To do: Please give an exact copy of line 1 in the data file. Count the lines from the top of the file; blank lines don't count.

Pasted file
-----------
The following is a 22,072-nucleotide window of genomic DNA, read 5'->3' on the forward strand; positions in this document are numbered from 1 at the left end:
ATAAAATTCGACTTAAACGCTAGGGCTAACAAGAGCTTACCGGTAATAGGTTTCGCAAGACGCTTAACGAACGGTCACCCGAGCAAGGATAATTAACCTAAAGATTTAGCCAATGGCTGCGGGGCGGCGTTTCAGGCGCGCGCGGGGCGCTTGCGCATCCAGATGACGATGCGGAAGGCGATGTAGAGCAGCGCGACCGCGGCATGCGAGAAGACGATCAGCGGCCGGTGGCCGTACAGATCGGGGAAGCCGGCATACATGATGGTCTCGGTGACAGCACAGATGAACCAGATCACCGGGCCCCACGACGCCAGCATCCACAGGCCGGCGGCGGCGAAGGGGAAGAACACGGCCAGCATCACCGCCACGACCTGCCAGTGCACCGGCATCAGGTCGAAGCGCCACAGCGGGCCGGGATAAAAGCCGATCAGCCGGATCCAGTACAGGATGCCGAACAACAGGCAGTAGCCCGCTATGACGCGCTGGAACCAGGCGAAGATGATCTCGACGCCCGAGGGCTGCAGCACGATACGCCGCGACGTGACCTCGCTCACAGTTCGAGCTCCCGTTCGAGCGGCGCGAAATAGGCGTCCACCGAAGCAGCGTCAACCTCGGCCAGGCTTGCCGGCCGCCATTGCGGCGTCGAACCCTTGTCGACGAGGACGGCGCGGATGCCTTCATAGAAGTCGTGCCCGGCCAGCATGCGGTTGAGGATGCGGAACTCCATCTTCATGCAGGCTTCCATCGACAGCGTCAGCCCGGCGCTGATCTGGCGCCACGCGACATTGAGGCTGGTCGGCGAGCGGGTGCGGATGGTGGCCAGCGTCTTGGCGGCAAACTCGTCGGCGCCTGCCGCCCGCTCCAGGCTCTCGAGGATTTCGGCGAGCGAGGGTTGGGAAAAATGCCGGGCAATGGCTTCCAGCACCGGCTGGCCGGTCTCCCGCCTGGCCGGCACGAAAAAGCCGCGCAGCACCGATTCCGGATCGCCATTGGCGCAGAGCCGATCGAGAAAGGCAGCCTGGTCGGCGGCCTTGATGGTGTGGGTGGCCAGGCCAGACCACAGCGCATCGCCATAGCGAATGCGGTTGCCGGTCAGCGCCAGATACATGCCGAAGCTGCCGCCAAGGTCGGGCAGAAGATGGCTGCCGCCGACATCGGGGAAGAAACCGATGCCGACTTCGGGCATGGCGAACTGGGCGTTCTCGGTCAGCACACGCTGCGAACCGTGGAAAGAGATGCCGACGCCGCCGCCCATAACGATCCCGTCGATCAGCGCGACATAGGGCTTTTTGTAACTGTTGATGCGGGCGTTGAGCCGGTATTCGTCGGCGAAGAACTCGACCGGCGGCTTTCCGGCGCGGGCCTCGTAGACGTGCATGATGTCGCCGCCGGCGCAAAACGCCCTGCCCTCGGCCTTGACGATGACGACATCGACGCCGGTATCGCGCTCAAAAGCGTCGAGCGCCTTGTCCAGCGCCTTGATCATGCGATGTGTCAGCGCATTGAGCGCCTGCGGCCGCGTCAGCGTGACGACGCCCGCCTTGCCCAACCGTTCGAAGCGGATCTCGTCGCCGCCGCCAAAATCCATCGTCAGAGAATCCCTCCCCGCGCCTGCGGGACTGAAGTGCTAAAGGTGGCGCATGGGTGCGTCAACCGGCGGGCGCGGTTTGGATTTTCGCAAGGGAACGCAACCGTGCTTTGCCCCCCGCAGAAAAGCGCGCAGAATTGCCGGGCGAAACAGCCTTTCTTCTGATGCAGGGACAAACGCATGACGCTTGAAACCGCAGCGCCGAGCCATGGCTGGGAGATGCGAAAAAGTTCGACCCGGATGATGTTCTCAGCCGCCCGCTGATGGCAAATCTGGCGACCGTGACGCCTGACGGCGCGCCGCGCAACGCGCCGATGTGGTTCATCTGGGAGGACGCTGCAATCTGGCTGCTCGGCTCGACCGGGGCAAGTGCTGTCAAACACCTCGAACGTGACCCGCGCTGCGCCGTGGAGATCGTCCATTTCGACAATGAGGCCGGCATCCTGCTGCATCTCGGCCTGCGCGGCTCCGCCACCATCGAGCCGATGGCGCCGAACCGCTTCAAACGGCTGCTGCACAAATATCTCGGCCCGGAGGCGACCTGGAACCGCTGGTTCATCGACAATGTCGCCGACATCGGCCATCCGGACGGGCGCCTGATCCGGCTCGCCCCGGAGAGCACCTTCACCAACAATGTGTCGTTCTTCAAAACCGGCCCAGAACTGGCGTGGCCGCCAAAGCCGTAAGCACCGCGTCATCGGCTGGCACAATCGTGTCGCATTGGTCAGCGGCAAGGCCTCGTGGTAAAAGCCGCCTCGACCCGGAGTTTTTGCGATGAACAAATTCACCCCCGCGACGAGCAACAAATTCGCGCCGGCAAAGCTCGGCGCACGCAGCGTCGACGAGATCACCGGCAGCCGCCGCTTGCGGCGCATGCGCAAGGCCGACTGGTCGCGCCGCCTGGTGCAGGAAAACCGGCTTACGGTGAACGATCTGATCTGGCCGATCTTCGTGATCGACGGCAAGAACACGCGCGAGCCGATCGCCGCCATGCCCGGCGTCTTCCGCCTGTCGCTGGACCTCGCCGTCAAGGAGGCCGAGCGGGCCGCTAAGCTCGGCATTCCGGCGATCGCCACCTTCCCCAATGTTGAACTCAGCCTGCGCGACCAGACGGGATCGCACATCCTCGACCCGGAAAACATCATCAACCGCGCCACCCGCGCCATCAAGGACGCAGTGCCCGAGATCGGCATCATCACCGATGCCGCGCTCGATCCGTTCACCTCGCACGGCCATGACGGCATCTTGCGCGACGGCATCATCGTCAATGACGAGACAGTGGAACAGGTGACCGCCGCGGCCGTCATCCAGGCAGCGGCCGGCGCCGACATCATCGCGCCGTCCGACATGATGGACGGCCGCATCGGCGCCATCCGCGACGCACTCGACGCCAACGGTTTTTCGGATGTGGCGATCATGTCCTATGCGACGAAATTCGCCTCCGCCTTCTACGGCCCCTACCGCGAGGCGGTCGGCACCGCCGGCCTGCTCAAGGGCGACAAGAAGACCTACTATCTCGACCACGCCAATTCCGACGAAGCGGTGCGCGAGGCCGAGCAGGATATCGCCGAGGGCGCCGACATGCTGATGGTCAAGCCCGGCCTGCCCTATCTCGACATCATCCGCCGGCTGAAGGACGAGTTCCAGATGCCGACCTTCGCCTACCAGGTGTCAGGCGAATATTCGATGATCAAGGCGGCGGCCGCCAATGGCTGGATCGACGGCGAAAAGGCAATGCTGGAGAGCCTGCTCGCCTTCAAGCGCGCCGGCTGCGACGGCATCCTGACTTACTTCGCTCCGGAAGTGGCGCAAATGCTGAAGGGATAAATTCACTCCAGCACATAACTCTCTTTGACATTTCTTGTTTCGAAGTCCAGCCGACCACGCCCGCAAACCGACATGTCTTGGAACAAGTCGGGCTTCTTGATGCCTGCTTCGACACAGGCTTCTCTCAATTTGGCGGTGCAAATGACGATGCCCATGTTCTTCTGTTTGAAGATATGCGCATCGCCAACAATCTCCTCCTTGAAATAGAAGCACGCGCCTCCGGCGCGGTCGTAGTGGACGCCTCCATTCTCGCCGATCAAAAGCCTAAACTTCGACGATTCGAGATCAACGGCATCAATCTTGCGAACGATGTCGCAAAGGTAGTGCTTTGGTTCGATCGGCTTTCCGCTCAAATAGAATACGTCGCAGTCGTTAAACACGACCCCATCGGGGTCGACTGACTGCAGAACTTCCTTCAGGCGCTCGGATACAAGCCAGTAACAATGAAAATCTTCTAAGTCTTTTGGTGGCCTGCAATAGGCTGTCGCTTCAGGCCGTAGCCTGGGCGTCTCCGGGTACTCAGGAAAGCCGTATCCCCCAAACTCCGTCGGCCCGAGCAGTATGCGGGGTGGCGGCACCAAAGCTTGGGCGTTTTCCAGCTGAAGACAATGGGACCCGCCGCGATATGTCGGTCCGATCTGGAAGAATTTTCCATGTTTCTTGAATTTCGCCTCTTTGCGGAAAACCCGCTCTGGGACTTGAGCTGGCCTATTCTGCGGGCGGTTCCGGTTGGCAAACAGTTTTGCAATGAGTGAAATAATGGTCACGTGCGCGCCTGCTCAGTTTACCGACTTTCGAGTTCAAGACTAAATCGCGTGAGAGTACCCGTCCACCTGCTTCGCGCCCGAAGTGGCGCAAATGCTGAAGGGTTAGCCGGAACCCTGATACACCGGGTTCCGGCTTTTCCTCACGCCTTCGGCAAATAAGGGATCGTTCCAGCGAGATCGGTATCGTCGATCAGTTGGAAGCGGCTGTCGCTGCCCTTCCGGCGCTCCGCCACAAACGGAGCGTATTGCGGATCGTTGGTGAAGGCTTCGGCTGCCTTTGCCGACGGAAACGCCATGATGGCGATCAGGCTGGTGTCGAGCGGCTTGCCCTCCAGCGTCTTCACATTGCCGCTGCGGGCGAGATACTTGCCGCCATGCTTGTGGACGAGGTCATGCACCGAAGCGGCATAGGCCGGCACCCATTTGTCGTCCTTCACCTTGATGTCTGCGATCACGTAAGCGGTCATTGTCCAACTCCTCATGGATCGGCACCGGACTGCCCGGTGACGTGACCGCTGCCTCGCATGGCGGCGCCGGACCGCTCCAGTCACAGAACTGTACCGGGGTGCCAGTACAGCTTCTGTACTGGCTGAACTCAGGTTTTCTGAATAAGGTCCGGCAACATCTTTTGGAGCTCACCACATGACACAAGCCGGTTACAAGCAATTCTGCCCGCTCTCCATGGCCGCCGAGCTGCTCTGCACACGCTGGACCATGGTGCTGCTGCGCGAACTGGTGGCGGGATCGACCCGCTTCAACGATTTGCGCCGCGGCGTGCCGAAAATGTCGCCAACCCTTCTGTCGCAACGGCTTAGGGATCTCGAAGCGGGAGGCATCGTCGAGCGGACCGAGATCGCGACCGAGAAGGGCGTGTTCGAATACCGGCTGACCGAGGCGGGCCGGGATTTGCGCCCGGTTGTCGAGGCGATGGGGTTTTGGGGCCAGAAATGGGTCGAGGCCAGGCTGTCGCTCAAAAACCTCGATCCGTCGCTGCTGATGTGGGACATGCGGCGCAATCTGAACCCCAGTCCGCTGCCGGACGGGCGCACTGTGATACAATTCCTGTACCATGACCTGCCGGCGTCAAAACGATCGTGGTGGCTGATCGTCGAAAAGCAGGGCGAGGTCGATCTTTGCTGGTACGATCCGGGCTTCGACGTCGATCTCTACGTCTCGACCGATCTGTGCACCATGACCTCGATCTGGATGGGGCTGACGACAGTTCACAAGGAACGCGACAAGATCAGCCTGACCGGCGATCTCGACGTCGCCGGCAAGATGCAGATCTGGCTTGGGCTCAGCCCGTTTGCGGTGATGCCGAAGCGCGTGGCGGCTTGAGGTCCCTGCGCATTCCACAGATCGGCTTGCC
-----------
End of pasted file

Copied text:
The following is a 22,072-nucleotide window of genomic DNA, read 5'->3' on the forward strand; positions in this document are numbered from 1 at the left end: